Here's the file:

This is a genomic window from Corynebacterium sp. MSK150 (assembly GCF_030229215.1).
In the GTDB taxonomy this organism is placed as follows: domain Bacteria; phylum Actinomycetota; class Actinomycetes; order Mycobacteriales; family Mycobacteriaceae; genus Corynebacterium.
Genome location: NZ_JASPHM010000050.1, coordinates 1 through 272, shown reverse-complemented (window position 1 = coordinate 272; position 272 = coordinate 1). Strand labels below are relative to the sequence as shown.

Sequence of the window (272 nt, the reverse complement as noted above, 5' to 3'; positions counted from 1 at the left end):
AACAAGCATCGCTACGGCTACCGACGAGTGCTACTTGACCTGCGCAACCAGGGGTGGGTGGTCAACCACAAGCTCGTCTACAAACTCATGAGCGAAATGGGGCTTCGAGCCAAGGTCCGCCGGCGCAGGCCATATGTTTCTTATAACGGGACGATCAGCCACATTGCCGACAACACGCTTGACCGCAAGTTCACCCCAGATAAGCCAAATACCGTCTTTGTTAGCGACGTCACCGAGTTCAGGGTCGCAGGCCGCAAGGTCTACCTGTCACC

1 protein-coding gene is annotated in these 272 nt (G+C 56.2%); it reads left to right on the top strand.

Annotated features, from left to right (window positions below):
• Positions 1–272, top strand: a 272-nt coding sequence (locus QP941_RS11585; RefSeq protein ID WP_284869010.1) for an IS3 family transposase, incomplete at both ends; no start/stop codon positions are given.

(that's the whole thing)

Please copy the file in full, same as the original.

This is a genomic window from Corynebacterium sp. MSK150 (assembly GCF_030229215.1).
In the GTDB taxonomy this organism is placed as follows: domain Bacteria; phylum Actinomycetota; class Actinomycetes; order Mycobacteriales; family Mycobacteriaceae; genus Corynebacterium.
Genome location: NZ_JASPHM010000050.1, coordinates 1 through 272, shown reverse-complemented (window position 1 = coordinate 272; position 272 = coordinate 1). Strand labels below are relative to the sequence as shown.

Sequence of the window (272 nt, the reverse complement as noted above, 5' to 3'; positions counted from 1 at the left end):
AACAAGCATCGCTACGGCTACCGACGAGTGCTACTTGACCTGCGCAACCAGGGGTGGGTGGTCAACCACAAGCTCGTCTACAAACTCATGAGCGAAATGGGGCTTCGAGCCAAGGTCCGCCGGCGCAGGCCATATGTTTCTTATAACGGGACGATCAGCCACATTGCCGACAACACGCTTGACCGCAAGTTCACCCCAGATAAGCCAAATACCGTCTTTGTTAGCGACGTCACCGAGTTCAGGGTCGCAGGCCGCAAGGTCTACCTGTCACC

1 protein-coding gene is annotated in these 272 nt (G+C 56.2%); it reads left to right on the top strand.

Annotated features, from left to right (window positions below):
• Positions 1–272, top strand: a 272-nt coding sequence (locus QP941_RS11585; RefSeq protein ID WP_284869010.1) for an IS3 family transposase, incomplete at both ends; no start/stop codon positions are given.